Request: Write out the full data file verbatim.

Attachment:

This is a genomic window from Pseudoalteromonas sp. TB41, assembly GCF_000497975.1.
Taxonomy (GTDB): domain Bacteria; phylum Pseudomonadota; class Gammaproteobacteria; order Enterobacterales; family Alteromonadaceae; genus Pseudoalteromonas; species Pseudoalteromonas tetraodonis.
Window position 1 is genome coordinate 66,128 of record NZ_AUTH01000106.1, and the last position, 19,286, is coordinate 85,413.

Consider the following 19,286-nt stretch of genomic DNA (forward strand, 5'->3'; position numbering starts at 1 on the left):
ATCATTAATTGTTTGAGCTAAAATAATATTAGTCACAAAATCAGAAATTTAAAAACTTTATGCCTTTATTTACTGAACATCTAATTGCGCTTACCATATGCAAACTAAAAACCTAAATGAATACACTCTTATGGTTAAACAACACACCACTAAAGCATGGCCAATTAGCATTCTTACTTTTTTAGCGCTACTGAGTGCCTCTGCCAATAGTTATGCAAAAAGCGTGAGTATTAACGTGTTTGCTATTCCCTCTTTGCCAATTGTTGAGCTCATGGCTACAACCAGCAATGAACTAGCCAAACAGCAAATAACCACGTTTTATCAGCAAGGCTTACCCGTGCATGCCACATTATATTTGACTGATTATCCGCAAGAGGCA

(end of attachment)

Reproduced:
This is a genomic window from Pseudoalteromonas sp. TB41, assembly GCF_000497975.1.
Taxonomy (GTDB): domain Bacteria; phylum Pseudomonadota; class Gammaproteobacteria; order Enterobacterales; family Alteromonadaceae; genus Pseudoalteromonas; species Pseudoalteromonas tetraodonis.
Window position 1 is genome coordinate 66,128 of record NZ_AUTH01000106.1, and the last position, 19,286, is coordinate 85,413.

Consider the following 19,286-nt stretch of genomic DNA (forward strand, 5'->3'; position numbering starts at 1 on the left):
ATCATTAATTGTTTGAGCTAAAATAATATTAGTCACAAAATCAGAAATTTAAAAACTTTATGCCTTTATTTACTGAACATCTAATTGCGCTTACCATATGCAAACTAAAAACCTAAATGAATACACTCTTATGGTTAAACAACACACCACTAAAGCATGGCCAATTAGCATTCTTACTTTTTTAGCGCTACTGAGTGCCTCTGCCAATAGTTATGCAAAAAGCGTGAGTATTAACGTGTTTGCTATTCCCTCTTTGCCAATTGTTGAGCTCATGGCTACAACCAGCAATGAACTAGCCAAACAGCAAATAACCACGTTTTATCAGCAAGGCTTACCCGTGCATGCCACATTATATTTGACTGATTATCCGCAAGAGGCA